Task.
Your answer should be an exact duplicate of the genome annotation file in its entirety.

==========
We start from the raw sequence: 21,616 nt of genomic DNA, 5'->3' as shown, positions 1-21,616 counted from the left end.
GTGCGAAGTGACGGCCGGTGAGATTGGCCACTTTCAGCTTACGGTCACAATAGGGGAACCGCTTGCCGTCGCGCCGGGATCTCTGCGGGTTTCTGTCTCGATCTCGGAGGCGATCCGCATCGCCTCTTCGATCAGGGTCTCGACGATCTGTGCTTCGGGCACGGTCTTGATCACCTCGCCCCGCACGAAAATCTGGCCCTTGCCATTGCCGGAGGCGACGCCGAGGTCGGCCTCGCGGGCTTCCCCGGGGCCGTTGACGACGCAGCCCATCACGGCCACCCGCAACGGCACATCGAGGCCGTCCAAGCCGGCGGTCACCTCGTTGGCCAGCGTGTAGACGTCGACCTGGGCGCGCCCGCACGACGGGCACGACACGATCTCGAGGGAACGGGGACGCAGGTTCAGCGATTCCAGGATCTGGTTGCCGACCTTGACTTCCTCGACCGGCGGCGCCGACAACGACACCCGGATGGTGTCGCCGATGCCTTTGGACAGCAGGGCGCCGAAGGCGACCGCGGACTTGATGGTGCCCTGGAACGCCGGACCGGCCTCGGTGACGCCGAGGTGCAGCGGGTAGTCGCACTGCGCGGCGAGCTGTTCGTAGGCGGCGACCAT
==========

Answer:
We start from the raw sequence: 21,616 nt of genomic DNA, 5'->3' as shown, positions 1-21,616 counted from the left end.
GTGCGAAGTGACGGCCGGTGAGATTGGCCACTTTCAGCTTACGGTCACAATAGGGGAACCGCTTGCCGTCGCGCCGGGATCTCTGCGGGTTTCTGTCTCGATCTCGGAGGCGATCCGCATCGCCTCTTCGATCAGGGTCTCGACGATCTGTGCTTCGGGCACGGTCTTGATCACCTCGCCCCGCACGAAAATCTGGCCCTTGCCATTGCCGGAGGCGACGCCGAGGTCGGCCTCGCGGGCTTCCCCGGGGCCGTTGACGACGCAGCCCATCACGGCCACCCGCAACGGCACATCGAGGCCGTCCAAGCCGGCGGTCACCTCGTTGGCCAGCGTGTAGACGTCGACCTGGGCGCGCCCGCACGACGGGCACGACACGATCTCGAGGGAACGGGGACGCAGGTTCAGCGATTCCAGGATCTGGTTGCCGACCTTGACTTCCTCGACCGGCGGCGCCGACAACGACACCCGGATGGTGTCGCCGATGCCTTTGGACAGCAGGGCGCCGAAGGCGACCGCGGACTTGATGGTGCCCTGGAACGCCGGACCGGCCTCGGTGACGCCGAGGTGCAGCGGGTAGTCGCACTGCGCGGCGAGCTGTTCGTAGGCGGCGACCAT